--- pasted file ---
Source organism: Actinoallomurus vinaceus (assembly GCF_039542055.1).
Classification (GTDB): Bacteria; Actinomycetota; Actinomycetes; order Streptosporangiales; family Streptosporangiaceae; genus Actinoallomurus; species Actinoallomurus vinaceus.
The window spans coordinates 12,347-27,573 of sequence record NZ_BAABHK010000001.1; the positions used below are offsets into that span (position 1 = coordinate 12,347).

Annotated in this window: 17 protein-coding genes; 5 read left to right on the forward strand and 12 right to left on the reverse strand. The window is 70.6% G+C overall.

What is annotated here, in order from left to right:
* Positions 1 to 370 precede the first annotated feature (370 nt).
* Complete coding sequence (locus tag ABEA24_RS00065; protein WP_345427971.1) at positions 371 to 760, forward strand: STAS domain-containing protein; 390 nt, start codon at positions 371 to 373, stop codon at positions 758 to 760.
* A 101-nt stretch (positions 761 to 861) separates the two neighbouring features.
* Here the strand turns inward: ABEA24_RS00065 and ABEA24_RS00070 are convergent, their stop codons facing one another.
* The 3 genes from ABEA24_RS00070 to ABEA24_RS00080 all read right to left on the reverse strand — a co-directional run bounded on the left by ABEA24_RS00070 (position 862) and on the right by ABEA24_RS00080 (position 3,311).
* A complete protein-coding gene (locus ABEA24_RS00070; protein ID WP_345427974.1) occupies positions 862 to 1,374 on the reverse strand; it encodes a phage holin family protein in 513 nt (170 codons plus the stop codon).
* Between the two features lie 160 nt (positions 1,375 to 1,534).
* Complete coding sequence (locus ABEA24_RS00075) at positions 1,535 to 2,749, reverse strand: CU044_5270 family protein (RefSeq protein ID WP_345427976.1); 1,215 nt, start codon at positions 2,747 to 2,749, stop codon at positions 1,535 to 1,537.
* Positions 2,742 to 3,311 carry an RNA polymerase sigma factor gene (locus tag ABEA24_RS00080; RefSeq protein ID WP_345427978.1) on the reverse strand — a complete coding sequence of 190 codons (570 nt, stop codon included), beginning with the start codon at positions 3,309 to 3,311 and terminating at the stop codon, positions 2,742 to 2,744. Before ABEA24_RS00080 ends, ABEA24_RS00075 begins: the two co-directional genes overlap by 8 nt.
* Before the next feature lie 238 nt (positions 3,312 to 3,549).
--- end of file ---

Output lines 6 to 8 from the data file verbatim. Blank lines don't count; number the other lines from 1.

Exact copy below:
* Positions 1 to 370 precede the first annotated feature (370 nt).
* Complete coding sequence (locus tag ABEA24_RS00065; protein WP_345427971.1) at positions 371 to 760, forward strand: STAS domain-containing protein; 390 nt, start codon at positions 371 to 373, stop codon at positions 758 to 760.
* A 101-nt stretch (positions 761 to 861) separates the two neighbouring features.